In “Doping in Sport: Landis, Contador, Armstrong and The Tour de France,” Chris Davies notes Armstrong was convicted primarily on strong witness testimony with little physical evidence of doping; setting a precedent that a strong case can be built against doping in the sport without positive results from drug tests. Significance? Davies argues:
“This then provides anti-doping agencies a much better chance of proving drug cheats in sport”
-Davies, “Doping in Sport”
However, Davies also notes the pervasiveness of doping in the Tour de France. In regard to Armstrong’s titles, no other cyclist has been awarded the victory since 20 of the 21 podium finishers have subsequently been connected doping.
If everyone is doping, does that make it ok?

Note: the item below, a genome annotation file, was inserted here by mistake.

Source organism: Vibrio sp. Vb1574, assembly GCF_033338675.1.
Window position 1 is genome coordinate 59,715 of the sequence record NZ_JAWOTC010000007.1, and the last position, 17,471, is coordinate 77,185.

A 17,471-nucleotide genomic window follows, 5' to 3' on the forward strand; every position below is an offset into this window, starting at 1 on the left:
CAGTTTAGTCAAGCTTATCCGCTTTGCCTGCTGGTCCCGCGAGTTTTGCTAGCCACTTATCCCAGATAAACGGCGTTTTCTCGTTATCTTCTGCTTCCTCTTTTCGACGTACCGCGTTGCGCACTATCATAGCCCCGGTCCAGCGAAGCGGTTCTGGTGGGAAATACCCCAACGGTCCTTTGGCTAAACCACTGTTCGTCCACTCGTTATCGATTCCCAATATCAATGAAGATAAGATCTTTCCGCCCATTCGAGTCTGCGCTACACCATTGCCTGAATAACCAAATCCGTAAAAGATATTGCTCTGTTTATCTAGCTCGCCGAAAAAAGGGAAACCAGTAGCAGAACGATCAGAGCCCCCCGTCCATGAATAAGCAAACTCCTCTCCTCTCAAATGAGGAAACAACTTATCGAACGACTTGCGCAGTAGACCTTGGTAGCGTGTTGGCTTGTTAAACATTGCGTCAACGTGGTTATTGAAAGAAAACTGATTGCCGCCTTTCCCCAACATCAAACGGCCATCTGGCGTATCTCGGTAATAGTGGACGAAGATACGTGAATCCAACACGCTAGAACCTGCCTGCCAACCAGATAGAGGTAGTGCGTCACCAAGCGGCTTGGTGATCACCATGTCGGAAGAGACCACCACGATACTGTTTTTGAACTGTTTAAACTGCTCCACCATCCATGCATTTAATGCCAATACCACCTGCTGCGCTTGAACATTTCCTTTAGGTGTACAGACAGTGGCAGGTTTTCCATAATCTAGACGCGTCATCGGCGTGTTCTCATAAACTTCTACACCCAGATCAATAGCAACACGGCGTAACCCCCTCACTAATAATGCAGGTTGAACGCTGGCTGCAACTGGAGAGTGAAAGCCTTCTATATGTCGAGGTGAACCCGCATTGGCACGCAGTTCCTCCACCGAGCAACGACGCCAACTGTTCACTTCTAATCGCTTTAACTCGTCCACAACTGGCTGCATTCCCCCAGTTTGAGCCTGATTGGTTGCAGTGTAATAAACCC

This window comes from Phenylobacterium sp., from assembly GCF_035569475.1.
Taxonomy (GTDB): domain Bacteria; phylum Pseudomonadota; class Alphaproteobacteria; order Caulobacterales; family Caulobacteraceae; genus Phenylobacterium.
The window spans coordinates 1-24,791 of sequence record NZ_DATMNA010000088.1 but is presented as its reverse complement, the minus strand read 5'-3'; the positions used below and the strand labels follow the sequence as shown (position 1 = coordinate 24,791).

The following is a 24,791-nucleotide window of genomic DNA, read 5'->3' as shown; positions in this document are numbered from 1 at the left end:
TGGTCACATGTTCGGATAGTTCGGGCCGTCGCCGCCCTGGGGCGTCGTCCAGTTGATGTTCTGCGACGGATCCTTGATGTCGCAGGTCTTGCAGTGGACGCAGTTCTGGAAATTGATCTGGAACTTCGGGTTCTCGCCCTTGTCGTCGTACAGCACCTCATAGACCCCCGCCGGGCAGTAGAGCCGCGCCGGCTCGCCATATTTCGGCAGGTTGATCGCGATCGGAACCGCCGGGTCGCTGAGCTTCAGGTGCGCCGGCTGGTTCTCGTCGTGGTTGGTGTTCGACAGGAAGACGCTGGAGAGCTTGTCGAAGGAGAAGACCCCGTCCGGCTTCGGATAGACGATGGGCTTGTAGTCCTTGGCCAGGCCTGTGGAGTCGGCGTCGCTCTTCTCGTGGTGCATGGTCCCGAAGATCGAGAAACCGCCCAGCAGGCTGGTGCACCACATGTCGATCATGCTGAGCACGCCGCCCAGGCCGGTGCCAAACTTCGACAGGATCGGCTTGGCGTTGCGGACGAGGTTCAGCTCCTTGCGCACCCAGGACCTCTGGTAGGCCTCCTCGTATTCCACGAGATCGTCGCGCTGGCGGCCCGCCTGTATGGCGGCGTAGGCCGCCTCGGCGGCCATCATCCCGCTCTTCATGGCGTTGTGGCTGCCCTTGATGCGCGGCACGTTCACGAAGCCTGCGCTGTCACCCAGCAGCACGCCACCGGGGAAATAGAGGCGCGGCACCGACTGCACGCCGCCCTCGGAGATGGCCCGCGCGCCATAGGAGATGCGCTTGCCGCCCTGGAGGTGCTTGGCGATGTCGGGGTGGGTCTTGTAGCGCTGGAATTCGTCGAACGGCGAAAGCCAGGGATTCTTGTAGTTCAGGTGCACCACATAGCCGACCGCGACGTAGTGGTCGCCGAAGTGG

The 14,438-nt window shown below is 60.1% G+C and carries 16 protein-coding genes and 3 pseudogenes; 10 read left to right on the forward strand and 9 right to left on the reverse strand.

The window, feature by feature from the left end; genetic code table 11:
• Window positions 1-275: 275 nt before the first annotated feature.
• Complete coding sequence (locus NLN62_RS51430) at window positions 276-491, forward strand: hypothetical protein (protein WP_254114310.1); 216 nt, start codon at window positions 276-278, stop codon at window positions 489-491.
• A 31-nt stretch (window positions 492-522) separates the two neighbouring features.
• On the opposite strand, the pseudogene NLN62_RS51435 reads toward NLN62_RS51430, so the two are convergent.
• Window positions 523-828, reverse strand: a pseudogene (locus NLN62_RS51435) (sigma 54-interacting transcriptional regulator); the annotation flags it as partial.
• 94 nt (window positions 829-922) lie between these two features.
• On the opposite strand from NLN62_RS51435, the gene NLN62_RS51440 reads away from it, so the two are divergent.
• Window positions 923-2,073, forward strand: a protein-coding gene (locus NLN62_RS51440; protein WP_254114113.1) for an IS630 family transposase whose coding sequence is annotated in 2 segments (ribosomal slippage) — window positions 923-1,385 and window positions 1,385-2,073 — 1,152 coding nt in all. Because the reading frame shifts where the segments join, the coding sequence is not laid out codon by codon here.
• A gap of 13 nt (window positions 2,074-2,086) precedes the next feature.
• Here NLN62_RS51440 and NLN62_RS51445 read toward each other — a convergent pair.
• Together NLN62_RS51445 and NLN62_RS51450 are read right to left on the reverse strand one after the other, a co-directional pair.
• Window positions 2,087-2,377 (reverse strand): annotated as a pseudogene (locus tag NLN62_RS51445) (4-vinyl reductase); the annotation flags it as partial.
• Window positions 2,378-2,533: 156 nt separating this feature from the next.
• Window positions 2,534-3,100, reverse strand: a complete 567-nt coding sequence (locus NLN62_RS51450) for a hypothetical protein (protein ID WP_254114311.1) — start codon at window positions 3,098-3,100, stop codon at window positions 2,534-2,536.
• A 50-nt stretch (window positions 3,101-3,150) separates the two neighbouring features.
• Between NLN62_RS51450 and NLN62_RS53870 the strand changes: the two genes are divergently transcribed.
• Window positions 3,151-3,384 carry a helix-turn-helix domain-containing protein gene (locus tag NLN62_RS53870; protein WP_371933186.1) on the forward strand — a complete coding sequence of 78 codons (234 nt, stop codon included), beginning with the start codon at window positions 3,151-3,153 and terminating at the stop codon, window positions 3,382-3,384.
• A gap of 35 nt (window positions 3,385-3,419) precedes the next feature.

Though no official winner has been named following Armstrong’s forfeiture of his titles,
“…it has been suggested…Armstrong, in his own mind at least, can still see himself as he winer since he was only competing on what he might consider a level playing feild.”
-Davies, “Doping in Sport
Even if Armstrong considers himself the winner, it is worth considering that a level playing field is not guaranteed to be an ethical one. While fairness is a value held in high regard in American culture, it seems doubtful that fairness alone is a sufficient condition to deem something ethical. Although a breach of fair competition is one argument cited for why doping in sports is unethical, even scholars who agree that doping is unethical cannot settle on the reason why.